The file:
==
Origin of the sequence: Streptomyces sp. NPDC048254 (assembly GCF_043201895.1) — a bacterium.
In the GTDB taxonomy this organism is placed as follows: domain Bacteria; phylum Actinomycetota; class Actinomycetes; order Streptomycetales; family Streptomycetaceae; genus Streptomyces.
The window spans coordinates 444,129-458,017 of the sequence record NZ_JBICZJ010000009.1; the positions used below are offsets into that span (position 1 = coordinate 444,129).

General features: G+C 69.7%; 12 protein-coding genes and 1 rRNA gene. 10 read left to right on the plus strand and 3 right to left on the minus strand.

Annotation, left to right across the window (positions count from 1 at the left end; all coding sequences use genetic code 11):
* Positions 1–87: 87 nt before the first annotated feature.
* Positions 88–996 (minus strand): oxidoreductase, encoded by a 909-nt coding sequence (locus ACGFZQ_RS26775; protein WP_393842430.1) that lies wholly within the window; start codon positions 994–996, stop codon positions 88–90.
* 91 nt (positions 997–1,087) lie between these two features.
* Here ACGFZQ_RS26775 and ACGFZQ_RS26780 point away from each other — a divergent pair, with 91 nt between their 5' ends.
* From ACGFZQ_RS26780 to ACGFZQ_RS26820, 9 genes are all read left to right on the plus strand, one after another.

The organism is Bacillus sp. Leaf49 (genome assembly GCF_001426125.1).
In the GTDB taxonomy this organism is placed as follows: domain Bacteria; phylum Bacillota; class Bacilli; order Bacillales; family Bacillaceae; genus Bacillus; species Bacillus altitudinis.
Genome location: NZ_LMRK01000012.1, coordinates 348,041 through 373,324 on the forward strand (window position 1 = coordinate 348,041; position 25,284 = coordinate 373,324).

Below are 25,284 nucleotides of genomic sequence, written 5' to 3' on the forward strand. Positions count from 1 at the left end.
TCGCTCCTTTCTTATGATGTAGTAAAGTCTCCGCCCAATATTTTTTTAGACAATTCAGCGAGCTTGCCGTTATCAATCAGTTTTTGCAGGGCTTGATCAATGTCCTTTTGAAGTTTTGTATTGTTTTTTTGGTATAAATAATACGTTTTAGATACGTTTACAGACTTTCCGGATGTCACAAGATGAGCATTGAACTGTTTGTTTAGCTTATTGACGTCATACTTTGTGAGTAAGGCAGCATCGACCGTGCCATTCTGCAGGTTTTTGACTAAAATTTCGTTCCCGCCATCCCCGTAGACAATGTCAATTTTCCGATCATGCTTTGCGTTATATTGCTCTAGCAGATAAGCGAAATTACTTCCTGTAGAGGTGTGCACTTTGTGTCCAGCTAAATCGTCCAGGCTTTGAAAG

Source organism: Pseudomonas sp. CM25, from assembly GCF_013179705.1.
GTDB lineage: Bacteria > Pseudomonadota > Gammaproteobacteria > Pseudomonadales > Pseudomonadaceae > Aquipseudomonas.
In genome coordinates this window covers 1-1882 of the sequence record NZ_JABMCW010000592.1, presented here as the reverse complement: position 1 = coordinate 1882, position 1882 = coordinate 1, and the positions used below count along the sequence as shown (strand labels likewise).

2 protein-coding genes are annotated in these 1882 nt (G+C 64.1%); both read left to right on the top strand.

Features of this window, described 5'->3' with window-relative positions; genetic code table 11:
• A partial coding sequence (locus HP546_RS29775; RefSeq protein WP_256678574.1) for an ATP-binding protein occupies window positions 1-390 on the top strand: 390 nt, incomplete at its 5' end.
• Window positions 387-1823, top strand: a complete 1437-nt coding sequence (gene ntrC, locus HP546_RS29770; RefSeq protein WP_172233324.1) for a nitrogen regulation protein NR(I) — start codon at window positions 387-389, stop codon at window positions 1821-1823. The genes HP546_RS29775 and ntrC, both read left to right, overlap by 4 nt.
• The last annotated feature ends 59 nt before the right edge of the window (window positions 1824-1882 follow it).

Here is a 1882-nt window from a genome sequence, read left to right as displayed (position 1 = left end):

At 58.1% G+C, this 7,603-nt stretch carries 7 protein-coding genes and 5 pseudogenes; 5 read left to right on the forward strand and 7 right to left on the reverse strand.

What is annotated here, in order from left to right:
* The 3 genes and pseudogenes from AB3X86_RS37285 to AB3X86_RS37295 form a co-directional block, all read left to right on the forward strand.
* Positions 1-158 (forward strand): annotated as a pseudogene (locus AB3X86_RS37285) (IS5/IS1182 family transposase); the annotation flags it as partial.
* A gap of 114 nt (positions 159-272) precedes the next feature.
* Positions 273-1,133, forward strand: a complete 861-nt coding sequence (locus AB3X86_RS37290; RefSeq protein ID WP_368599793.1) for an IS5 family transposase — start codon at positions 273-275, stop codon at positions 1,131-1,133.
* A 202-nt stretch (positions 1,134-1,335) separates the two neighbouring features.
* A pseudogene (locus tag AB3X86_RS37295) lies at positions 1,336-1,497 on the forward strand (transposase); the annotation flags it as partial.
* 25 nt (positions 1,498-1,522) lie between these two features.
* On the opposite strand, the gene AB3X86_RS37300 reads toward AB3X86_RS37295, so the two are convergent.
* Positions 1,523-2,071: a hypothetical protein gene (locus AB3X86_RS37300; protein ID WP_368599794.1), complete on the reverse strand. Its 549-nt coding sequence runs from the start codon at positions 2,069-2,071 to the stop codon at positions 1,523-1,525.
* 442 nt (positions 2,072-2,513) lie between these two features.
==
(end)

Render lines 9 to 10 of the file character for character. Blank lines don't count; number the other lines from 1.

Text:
* Here ACGFZQ_RS26775 and ACGFZQ_RS26780 point away from each other — a divergent pair, with 91 nt between their 5' ends.
* From ACGFZQ_RS26780 to ACGFZQ_RS26820, 9 genes are all read left to right on the plus strand, one after another.